When the Arabidopsis root is seriously stressed, the meristem cells respond to severe water deficit by activating a suicide mechanism, while the mature root cells remain alive (Fig. 3). During a prolonged period of water stress, the lateral roots emerge from the primary roots above the elongation zone, although there are some variations in the site of emergence and the number of lateral roots among the seedlings (Fig. 5). Interestingly, these newly formed lateral roots are short and show a tuberized shape. These highly differentiated lateral roots with altered root anatomy are also observed when soil-grown Arabidopsis seedlings are subjected to progressive water stress (Vartanian et al., 1983; Marshall, 1986; Vartanian et al., 1994). The threshold at which water deficit induces short roots and the position of lateral root initiation varies in the different Brassicaceae species (Vartanian et al., 1994) and ecotypes of Arabidopsis (data not shown), indicating that the water stress-induced root system modification is genetically controlled. Further studies are needed to examine whether water stress affects the initiation or outgrowth of the lateral roots and the underlying molecular mechanisms.

Could the altered root system architecture confer enhanced tolerance to severe water stress or could such drought rhizogenesis in Arabidopsis directly determine their capability to withstand a prolonged drought period? Our results show that water stress-induced short roots remain alive although they grow extremely slowly under prolonged exposure to severe stress. However, the lateral roots formed under normal conditions or induced by excision of primary roots are as sensitive as the primary roots in response to the same level of drought stress (data not shown). The findings indicate that the meristem cells of these short roots induced by water stress are more tolerant to extreme drought. Another important feature is that these short roots, upon rehydration, rapidly recover their elongation, forming a new normal branched root system (Fig. 5d,e). These findings are in agreement with the observations in the soil stress treatment (Vartanian et al., 1994). Thus, development of the short lateral roots during drought is an important adaptive strategy, which is essential for plant survival and post-stress recovery.

AtBI1-modulated ER stress mediates root cell death induced by water stress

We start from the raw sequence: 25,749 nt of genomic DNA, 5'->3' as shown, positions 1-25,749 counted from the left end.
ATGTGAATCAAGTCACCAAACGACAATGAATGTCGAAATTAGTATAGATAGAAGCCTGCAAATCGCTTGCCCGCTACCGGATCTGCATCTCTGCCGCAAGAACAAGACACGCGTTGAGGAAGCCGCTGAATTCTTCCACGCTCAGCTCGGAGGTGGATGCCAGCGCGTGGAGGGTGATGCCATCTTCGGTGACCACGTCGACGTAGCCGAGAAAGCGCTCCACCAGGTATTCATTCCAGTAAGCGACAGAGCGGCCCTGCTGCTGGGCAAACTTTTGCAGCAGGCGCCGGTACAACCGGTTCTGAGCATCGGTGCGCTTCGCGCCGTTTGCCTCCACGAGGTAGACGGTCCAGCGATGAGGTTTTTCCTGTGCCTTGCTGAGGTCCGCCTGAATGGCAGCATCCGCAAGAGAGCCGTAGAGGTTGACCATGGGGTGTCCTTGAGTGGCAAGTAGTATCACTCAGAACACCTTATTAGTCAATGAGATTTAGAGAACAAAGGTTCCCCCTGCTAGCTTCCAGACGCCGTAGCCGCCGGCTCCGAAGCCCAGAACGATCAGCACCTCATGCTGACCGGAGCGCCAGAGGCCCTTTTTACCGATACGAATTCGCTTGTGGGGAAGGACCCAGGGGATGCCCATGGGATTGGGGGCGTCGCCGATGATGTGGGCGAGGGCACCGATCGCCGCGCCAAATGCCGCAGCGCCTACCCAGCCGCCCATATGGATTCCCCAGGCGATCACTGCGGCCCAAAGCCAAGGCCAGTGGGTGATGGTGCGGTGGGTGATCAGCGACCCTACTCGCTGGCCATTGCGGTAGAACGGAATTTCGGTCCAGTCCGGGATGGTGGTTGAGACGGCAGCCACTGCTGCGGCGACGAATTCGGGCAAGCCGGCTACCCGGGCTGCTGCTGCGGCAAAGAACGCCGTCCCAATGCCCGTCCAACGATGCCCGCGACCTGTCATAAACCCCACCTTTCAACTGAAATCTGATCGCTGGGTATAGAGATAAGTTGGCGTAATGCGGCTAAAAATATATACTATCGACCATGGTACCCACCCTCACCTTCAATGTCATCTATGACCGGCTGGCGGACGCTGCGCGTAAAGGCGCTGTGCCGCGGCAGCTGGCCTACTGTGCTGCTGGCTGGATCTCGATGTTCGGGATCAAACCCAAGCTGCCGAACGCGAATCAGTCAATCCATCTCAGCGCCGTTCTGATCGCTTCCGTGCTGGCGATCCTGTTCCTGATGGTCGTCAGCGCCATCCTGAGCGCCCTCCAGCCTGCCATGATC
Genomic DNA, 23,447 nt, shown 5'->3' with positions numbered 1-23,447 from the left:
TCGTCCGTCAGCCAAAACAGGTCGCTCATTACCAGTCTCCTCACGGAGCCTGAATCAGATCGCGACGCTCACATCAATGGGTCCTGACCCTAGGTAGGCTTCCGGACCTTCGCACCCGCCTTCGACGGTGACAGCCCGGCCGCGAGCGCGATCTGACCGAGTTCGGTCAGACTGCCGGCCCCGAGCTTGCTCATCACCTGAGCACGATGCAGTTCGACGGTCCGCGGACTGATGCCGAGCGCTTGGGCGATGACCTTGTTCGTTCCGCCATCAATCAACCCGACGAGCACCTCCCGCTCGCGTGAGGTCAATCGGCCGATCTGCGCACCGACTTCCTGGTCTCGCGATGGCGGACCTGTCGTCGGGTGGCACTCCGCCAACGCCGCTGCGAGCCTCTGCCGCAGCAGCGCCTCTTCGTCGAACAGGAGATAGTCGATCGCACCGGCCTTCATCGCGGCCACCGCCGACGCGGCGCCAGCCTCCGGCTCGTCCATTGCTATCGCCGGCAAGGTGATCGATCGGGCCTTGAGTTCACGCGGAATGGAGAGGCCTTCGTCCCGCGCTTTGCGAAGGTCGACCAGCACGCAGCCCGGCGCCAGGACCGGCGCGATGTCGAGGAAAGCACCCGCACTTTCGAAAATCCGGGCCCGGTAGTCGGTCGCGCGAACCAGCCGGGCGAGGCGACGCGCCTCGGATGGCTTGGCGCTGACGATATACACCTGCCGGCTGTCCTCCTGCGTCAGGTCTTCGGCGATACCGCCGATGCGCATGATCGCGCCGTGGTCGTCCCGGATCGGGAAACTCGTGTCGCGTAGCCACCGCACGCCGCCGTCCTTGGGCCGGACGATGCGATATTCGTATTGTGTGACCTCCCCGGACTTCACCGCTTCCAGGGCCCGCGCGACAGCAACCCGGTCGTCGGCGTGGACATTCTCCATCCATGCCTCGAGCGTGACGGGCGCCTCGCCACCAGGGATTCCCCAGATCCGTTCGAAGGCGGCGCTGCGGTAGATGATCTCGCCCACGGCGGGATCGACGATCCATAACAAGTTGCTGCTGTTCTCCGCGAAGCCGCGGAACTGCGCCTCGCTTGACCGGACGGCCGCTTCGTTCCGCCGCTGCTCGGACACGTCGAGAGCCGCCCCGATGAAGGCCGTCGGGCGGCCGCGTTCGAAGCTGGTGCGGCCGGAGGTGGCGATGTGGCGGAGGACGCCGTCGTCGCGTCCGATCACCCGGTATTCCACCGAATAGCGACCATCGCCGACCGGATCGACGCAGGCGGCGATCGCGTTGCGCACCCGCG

In eukaryotic cells, the ER is responsible for the synthesis, post-translational modification and delivery of proteins to their appropriate target sites within the secretory pathway and the extracellular space. Disruption of any of these processes in the ER triggers ER stress and activates programmed cell death. The ER has been found to be very sensitive to various environmental stresses. Recently, it has shown that BI-1 genes from mammalian and plants function as critical survival factors to protect cells from ER stress-induced programmed cell death (Watanabe & Lam, 2008). For example, loss of function AtBI-1 Arabidopsis lines (atbi1-1 and atbi1-2) exhibited accelerated cell death during heat shock, and pathogen infection, and chemical induced ER stress, whereas overexpression of AtBI-1 attenuates ER stress-mediated programmed cell death (Watanabe & Lam, 2008). Here we provide evidence that AtBI1 also functions as a cell death attenuator for water stress-induced PCD in root tips of Arabidopsis. Water stress may activate UPR in ER and induce AtBI1-mediated PCD. Loss of function in AtBI1 results in hypersensitivity to water stress (Fig. 7). In addition, expression of AtBI1 is induced by water deficient (Fig. 6c). This genetic and molecular evidence supports the hypothesis that AtBI1 may suppress ER stress-induced PCD to allow the cell to re-establish the ER homeostasis. Previously, it has been showed that high salinity can also induce the unfolded protein response and subsequently activate programmed cell death in the root tips of the stressed Arabidopsis young seedlings (Huh et al., 2002). It appears that the ER stress-mediated plant PCD is a highly conserved adaptive mechanism to allow eukaryotic cells to survive the changing environment conditions.